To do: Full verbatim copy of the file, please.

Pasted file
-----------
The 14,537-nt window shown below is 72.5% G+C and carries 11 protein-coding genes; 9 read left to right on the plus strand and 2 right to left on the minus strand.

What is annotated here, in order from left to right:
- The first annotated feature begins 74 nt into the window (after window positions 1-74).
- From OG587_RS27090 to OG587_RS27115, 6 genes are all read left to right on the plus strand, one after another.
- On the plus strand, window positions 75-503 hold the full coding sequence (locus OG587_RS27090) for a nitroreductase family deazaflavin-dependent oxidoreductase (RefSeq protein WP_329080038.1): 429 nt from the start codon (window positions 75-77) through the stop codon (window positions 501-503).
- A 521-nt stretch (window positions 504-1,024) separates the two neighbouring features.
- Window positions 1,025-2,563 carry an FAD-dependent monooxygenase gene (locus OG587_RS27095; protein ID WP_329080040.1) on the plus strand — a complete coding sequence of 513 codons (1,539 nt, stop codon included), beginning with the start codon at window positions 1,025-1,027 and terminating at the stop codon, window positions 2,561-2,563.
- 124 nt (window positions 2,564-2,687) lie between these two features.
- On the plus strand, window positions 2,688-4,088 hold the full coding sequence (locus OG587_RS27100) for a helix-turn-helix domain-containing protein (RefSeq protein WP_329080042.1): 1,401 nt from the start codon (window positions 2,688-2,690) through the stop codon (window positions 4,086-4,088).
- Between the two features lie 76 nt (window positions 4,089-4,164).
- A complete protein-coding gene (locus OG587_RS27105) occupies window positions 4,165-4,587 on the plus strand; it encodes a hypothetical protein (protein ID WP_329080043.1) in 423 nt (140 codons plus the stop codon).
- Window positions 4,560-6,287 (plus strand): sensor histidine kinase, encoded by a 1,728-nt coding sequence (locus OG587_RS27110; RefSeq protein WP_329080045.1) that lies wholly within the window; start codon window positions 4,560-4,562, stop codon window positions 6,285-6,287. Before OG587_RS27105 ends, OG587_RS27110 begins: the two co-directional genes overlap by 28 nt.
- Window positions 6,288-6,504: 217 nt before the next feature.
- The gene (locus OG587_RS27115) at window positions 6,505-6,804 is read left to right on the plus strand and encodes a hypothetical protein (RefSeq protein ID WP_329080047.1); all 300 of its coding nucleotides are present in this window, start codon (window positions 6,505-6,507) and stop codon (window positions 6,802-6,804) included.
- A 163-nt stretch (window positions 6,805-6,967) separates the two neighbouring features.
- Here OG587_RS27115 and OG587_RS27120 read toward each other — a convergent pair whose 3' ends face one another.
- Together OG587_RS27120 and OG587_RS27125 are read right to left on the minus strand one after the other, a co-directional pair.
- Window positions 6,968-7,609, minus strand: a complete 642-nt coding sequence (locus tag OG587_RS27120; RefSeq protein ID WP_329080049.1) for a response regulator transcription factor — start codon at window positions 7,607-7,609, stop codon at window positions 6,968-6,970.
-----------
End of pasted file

The 14,537-nt window shown below is 72.5% G+C and carries 11 protein-coding genes; 9 read left to right on the plus strand and 2 right to left on the minus strand.

What is annotated here, in order from left to right:
- The first annotated feature begins 74 nt into the window (after window positions 1-74).
- From OG587_RS27090 to OG587_RS27115, 6 genes are all read left to right on the plus strand, one after another.
- On the plus strand, window positions 75-503 hold the full coding sequence (locus OG587_RS27090) for a nitroreductase family deazaflavin-dependent oxidoreductase (RefSeq protein WP_329080038.1): 429 nt from the start codon (window positions 75-77) through the stop codon (window positions 501-503).
- A 521-nt stretch (window positions 504-1,024) separates the two neighbouring features.
- Window positions 1,025-2,563 carry an FAD-dependent monooxygenase gene (locus OG587_RS27095; protein ID WP_329080040.1) on the plus strand — a complete coding sequence of 513 codons (1,539 nt, stop codon included), beginning with the start codon at window positions 1,025-1,027 and terminating at the stop codon, window positions 2,561-2,563.
- 124 nt (window positions 2,564-2,687) lie between these two features.
- On the plus strand, window positions 2,688-4,088 hold the full coding sequence (locus OG587_RS27100) for a helix-turn-helix domain-containing protein (RefSeq protein WP_329080042.1): 1,401 nt from the start codon (window positions 2,688-2,690) through the stop codon (window positions 4,086-4,088).
- Between the two features lie 76 nt (window positions 4,089-4,164).
- A complete protein-coding gene (locus OG587_RS27105) occupies window positions 4,165-4,587 on the plus strand; it encodes a hypothetical protein (protein ID WP_329080043.1) in 423 nt (140 codons plus the stop codon).
- Window positions 4,560-6,287 (plus strand): sensor histidine kinase, encoded by a 1,728-nt coding sequence (locus OG587_RS27110; RefSeq protein WP_329080045.1) that lies wholly within the window; start codon window positions 4,560-4,562, stop codon window positions 6,285-6,287. Before OG587_RS27105 ends, OG587_RS27110 begins: the two co-directional genes overlap by 28 nt.
- Window positions 6,288-6,504: 217 nt before the next feature.
- The gene (locus OG587_RS27115) at window positions 6,505-6,804 is read left to right on the plus strand and encodes a hypothetical protein (RefSeq protein ID WP_329080047.1); all 300 of its coding nucleotides are present in this window, start codon (window positions 6,505-6,507) and stop codon (window positions 6,802-6,804) included.
- A 163-nt stretch (window positions 6,805-6,967) separates the two neighbouring features.
- Here OG587_RS27115 and OG587_RS27120 read toward each other — a convergent pair whose 3' ends face one another.
- Together OG587_RS27120 and OG587_RS27125 are read right to left on the minus strand one after the other, a co-directional pair.
- Window positions 6,968-7,609, minus strand: a complete 642-nt coding sequence (locus tag OG587_RS27120; RefSeq protein ID WP_329080049.1) for a response regulator transcription factor — start codon at window positions 7,607-7,609, stop codon at window positions 6,968-6,970.